Talking to your clients about diabetes and heart health
Eleven million people live with diabetes or prediabetes in Canada1, and if left unmanaged, the condition can lead to serious complications, including heart disease. In fact, people with diabetes are three times more likely to die from heart disease2. Often people with diabetes have other risk factors for heart disease, such as obesity, high blood pressure, high cholesterol and high triglyceride levels; the impact of these risk factors is as follows:
- Obesity: Extra weight, especially around the abdomen, forces bodies to work harder to manage blood pressure, blood glucose and blood lipids, which reduces overall well-being and energy levels.
- High blood pressure: Most people with diabetes will develop high blood pressure, and the heart needs to work harder to pump blood through the body, which causes the heart to become less efficient.
- Abnormal blood cholesterol levels: A healthy heart prefers high levels of HDL-cholesterol, and low levels of LDL-cholesterol. HDL-cholesterol helps remove other forms of cholesterol from the body, while low LDL-cholesterol levels help avoid plaque build-up in the arteries. In most people with diabetes, their HDL- and LDL-cholesterol levels are out of balance, and this can increase blood pressure and the risk of heart disease.
- High triglyceride levels: People with diabetes often have high levels of triglycerides which may further raise the risk for heart disease.
The role of diet in the management of diabetes
Whether your client has been diagnosed with diabetes, or is simply at-risk, there are ways you can help.
While proper diabetes management includes a holistic approach from exercise, to monitoring cholesterol and blood glucose levels, to limiting alcohol intake, the dietary choices one makes can be highly effective in preventing and treating type 2 diabetes. For instance, there is mounting evidence that supports the benefits of a whole plant-based diet, including legumes, whole grains, vegetables and nuts, with limited or no intake of refined foods and animal products, for people at-risk or those living with type 2 diabetes.3 This notion is also substantiated in the most recent Canadian Dietary Guidelines, which emphasize a shift towards plant-based foods.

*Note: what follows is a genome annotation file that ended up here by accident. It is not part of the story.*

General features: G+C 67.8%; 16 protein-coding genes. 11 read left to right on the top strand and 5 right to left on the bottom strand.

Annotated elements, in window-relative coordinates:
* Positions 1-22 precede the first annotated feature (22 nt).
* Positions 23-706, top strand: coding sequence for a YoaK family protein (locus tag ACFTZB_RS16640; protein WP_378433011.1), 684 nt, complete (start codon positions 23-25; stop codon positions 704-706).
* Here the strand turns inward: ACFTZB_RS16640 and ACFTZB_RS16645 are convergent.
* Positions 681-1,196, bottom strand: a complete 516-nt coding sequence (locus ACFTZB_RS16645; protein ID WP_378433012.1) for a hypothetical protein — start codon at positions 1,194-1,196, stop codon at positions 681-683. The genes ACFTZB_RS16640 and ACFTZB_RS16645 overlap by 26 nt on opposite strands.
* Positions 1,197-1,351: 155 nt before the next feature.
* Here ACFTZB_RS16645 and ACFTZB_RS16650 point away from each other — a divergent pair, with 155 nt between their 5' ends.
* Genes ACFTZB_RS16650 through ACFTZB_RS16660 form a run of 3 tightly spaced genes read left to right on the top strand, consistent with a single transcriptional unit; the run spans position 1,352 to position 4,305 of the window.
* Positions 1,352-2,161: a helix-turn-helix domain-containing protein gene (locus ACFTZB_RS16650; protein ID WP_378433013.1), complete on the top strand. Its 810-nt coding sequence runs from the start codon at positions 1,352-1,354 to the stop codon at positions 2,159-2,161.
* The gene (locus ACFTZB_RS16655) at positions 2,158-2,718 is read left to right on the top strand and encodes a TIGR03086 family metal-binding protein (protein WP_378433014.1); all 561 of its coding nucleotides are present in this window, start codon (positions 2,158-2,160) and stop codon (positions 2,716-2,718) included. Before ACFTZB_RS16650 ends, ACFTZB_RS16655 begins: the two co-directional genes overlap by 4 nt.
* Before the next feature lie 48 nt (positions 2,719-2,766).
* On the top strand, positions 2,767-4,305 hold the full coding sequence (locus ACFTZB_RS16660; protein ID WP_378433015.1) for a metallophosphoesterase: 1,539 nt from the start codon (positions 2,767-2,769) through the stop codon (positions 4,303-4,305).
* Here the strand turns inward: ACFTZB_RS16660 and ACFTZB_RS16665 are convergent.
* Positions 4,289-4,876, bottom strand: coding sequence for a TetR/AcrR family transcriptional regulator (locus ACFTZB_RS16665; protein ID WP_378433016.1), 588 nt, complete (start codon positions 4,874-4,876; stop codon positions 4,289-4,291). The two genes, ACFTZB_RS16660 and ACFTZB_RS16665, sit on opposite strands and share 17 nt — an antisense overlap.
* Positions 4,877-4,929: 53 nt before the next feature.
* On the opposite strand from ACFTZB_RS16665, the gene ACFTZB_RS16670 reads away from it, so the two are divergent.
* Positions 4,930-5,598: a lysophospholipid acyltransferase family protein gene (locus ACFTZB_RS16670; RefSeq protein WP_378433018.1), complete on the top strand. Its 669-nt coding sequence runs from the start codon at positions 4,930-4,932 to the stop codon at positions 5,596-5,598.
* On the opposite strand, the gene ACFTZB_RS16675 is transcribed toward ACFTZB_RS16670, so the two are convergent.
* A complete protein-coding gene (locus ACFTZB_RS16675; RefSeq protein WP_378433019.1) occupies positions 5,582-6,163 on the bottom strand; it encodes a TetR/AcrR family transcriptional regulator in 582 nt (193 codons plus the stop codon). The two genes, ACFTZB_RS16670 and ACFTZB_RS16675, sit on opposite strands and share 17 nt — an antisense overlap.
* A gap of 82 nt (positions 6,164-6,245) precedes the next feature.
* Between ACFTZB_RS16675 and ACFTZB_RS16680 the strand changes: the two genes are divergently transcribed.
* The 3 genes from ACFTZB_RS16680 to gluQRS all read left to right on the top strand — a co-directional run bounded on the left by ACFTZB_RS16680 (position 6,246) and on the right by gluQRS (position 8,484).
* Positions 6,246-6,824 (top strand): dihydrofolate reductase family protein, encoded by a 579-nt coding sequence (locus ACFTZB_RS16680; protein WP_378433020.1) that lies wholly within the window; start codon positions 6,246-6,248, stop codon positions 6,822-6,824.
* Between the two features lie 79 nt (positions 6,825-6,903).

Helping your clients adopt a plant-based diet does not have to be daunting and there are tools that can help. As a starting point, visit the One-Week Plant-Based Meal Plan as an easy way to help introduce your clients to plant-based eating.
With the right facts and support, managing diabetes and living a heart healthy lifestyle is possible.
- Diabetes Canada. What is Diabetes? 2020. https://www.diabetes.ca/about-diabetes/what-is-diabetes Sourced Sept 30, 2020.
- Heart and Stroke Foundation of Canada. Diabetes. 2020. https://www.heartandstroke.ca/heart/risk-and-prevention/condition-risk-factors/diabetes Sourced Sept 20, 2020.
- McMacken M et al. A plant-based diet for the prevention and treatment of type 2 diabetes. The Journal of Geriatric Cardiology. 2017; 14(5): 342–354. https://www.ncbi.nlm.nih.gov/pmc/articles/PMC5466941/ Sourced Sept 3, 2020.